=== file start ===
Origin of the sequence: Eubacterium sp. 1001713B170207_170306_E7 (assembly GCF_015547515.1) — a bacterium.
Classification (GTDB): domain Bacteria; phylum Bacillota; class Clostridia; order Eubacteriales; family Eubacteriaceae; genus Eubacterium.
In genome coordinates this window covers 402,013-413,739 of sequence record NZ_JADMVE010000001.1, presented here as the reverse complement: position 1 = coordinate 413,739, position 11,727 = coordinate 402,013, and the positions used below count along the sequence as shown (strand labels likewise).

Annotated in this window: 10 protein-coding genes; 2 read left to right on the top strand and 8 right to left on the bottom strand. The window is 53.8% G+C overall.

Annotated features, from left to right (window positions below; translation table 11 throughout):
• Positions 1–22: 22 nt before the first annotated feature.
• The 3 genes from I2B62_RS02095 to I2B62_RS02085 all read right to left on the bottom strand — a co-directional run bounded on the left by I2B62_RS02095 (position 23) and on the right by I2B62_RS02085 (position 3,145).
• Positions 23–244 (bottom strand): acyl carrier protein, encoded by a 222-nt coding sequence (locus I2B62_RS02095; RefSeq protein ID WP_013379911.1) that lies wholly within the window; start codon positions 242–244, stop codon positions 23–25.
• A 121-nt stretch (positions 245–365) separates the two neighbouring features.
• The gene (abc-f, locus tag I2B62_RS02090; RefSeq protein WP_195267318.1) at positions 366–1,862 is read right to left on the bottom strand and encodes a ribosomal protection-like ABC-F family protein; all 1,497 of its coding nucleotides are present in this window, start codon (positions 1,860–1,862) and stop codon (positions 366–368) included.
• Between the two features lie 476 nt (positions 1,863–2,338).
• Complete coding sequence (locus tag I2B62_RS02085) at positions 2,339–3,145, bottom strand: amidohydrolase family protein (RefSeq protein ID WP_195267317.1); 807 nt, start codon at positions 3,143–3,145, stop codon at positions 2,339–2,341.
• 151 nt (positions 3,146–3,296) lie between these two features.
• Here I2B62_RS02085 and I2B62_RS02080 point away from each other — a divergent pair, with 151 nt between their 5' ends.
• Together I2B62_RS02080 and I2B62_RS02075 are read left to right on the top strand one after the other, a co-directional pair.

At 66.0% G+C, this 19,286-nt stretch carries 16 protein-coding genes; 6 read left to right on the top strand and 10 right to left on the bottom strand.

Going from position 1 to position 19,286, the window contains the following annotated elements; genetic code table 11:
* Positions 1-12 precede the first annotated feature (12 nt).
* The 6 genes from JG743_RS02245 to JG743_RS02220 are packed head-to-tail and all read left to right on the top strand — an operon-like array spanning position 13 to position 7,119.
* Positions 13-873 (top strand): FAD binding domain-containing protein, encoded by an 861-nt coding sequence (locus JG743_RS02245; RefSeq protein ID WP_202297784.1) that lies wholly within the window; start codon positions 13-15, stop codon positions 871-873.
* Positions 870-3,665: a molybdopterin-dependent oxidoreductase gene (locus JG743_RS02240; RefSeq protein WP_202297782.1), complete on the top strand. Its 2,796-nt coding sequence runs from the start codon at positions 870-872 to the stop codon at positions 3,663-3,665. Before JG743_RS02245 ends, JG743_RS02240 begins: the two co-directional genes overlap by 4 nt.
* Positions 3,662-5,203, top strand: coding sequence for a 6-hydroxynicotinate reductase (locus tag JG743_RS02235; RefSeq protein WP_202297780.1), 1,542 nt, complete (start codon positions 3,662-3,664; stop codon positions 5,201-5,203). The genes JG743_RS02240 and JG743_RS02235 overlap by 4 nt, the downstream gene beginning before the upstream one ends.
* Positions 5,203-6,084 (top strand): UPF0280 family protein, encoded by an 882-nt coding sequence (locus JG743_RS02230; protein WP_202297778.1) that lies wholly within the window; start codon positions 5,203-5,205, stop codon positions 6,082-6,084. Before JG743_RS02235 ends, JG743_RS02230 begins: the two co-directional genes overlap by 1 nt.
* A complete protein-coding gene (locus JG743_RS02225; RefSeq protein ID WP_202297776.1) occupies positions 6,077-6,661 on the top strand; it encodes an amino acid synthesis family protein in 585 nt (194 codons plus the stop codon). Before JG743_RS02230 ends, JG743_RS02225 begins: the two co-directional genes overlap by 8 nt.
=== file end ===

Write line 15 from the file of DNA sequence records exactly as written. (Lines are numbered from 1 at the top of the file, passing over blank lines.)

• Together I2B62_RS02080 and I2B62_RS02075 are read left to right on the top strand one after the other, a co-directional pair.